Peter van Buren

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Peter van Buren
Born 1960 (age 54–55)
New York City, New York
Occupation Author

Peter van Buren is a former United States Foreign Service employee who wrote the books Ghosts of Tom Joad: A Story of the #99 Percent and We Meant Well: How I Helped Lose the Battle for the Hearts and Minds of the Iraqi People.

Life[edit]

Born in New York City, Peter van Buren is a 24-year veteran of the U.S. Department of State. He spent a year in Iraq. Following his book, We Meant Well: How I Helped Lose the Battle for the Hearts and Minds of the Iraqi People, highly critical of Provincial Reconstruction Teams in Iraq, the Department of State began proceedings against him. Through the efforts of the Government Accountability Project and the ACLU, Buren instead retired from the State Department with his full benefits of service.[1][2][3]

Since leaving the government, Buren’s commentary has been featured in The New York Times,[4] Salon,[5] NPR, Al Jazzeera, Huffington Post,[6] The Nation,[7] TomDispatch, Antiwar.com, American Conservative Magazine, Mother Jones,[8] MichaelMoore.com,[9] Le Monde, Asia Times, The Guardian (UK), Daily Kos, Middle East Online, Guernica and others. He has appeared on the BBC World Service, NPR’s All Things Considered and Fresh Air, CurrentTV, HuffPo Live, RT, ITV, Britain’s Channel 4 Viewpoint, CCTV, Voice of America, and more.[10]

Ghosts of Tom Joad: A Story of the #99 Percent[edit]

“The longest day of my life started when I accidentally shot myself, went downhill from there” is how the main character Earl begins his story[11] in Ghosts of Tom Joad, A Story of the #99Percent.

Ghosts of Tom Joad is a reimagining of Steinbeck’s classic The Grapes of Wrath, brought into our own era. The book traces the dilution of our middle class, their replacement with the working poor, and examines the effects of this not just on our economy, but on our society, our nation, our America. Like Grapes of Wrath, Ghosts is a factual look at ourselves is wrapped in fiction, in this case, a single Ohio family touched by the changes in America from the 1950s through today.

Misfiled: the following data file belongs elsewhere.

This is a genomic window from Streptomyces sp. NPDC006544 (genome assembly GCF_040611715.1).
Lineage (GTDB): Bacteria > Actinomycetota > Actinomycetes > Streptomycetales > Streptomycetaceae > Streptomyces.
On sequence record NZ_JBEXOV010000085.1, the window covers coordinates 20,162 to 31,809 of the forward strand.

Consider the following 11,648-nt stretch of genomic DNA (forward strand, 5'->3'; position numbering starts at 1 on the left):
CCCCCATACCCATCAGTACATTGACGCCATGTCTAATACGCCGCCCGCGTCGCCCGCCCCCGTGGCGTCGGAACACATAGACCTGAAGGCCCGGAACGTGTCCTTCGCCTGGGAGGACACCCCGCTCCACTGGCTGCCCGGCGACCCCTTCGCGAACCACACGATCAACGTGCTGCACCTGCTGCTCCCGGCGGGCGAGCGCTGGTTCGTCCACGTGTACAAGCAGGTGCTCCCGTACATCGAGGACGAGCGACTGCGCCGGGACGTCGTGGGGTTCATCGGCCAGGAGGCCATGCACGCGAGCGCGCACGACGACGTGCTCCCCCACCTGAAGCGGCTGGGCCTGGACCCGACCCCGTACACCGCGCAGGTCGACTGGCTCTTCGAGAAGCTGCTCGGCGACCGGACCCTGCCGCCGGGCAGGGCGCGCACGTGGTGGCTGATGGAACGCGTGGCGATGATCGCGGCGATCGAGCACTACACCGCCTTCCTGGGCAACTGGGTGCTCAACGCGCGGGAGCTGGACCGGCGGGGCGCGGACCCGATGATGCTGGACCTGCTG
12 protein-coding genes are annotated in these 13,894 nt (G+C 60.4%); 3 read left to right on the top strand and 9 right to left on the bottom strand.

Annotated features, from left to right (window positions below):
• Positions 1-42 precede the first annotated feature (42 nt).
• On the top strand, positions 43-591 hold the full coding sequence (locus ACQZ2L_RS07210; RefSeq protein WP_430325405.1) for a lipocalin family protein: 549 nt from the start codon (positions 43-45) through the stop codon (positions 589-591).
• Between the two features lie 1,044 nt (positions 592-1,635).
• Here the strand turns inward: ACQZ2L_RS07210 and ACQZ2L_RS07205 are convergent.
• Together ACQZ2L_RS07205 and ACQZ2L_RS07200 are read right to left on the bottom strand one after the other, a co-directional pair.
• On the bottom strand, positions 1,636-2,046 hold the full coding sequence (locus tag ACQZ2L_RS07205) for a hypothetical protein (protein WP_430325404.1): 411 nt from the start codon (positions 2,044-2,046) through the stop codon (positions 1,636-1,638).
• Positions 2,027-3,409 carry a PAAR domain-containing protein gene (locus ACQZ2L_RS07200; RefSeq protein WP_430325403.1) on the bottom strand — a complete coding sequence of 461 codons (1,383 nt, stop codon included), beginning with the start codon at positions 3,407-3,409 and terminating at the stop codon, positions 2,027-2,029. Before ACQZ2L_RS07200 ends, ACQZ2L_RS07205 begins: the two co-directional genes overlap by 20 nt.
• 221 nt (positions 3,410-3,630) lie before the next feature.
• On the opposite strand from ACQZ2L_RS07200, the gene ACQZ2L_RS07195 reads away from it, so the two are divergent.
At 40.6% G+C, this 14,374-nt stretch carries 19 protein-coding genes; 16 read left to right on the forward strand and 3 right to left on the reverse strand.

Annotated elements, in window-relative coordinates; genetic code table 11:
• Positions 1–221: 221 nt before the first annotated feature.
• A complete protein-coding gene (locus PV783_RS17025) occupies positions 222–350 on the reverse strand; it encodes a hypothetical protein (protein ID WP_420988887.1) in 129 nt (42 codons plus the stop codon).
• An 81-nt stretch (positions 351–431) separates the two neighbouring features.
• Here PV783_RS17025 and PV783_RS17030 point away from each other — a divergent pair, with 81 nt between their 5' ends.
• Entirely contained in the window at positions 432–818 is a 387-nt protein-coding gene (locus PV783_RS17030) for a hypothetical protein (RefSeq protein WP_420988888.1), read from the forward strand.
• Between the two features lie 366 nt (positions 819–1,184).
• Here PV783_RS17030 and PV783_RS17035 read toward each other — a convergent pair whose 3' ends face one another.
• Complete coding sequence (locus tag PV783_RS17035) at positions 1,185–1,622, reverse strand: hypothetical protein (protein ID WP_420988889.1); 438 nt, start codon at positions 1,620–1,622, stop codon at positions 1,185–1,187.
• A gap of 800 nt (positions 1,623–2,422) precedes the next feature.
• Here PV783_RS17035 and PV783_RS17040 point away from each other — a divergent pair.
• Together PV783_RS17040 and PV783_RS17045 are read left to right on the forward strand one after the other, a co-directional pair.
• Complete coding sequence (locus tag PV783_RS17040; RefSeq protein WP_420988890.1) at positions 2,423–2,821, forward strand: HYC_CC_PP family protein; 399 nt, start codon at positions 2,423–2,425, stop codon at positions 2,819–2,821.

The book is a story about growth, failure, and redemption, tracing the rise of the working poor and the don’t-have-to-work-rich as it follows the fortunes of the protagonist Earl. A product of the post–Korean War era, Earl witnesses his parents’ kitchen table arguments over money—echoed in thousands of other Rust Belt towns—experiences bullying, relishes first kisses, and comes of age and matures as a man before the economic hardships of the 1980s and 1990s wear on his spirit.

Earl then takes his turn at a variety of low-paying retail jobs in the new economy before becoming mired in homelessness and succumbing to meth, alcohol, and destitution. As he takes a final, metaphorical bus ride, Earl reflects on his past, considering the impact of the war on his father—and, subsequently, on himself—his own demise, and the romance between himself and Angel, which ultimately redeems him. This is a tale about the death of manufacturing, the deindustrialization of America, and a way of life that has been irrevocably lost.

We Meant Well: How I Helped Lose the Battle for the Hearts and Minds of the Iraqi People[edit]

Charged with rebuilding Iraq, the U.S. State Department instead spent taxpayer money on a sports mural in Baghdad’s most dangerous neighborhood, hoping to promote reconciliation through art. They also paid for an isolated milk factory that could not get its milk to market, as well as a pastry class training women to open cafés on bombed-out streets without water or electricity.

According to Van Buren, the U.S. bought all these projects and more in the most expensive hearts-and-minds campaign since the Marshall Plan. We Meant Well is an eyewitness account of the civilian side of the surge—that surreal and bollixed attempt to defeat terrorism and win over Iraqis by reconstructing the world we had just destroyed. Leading a State Department Provincial Reconstruction Team on its quixotic mission, Van Buren details his year-long encounter with pointless projects, bureaucratic fumbling, overwhelmed soldiers, and oblivious administrators secluded in the world’s largest embassy, who fail to realize that you can’t rebuild a country without first picking up the trash.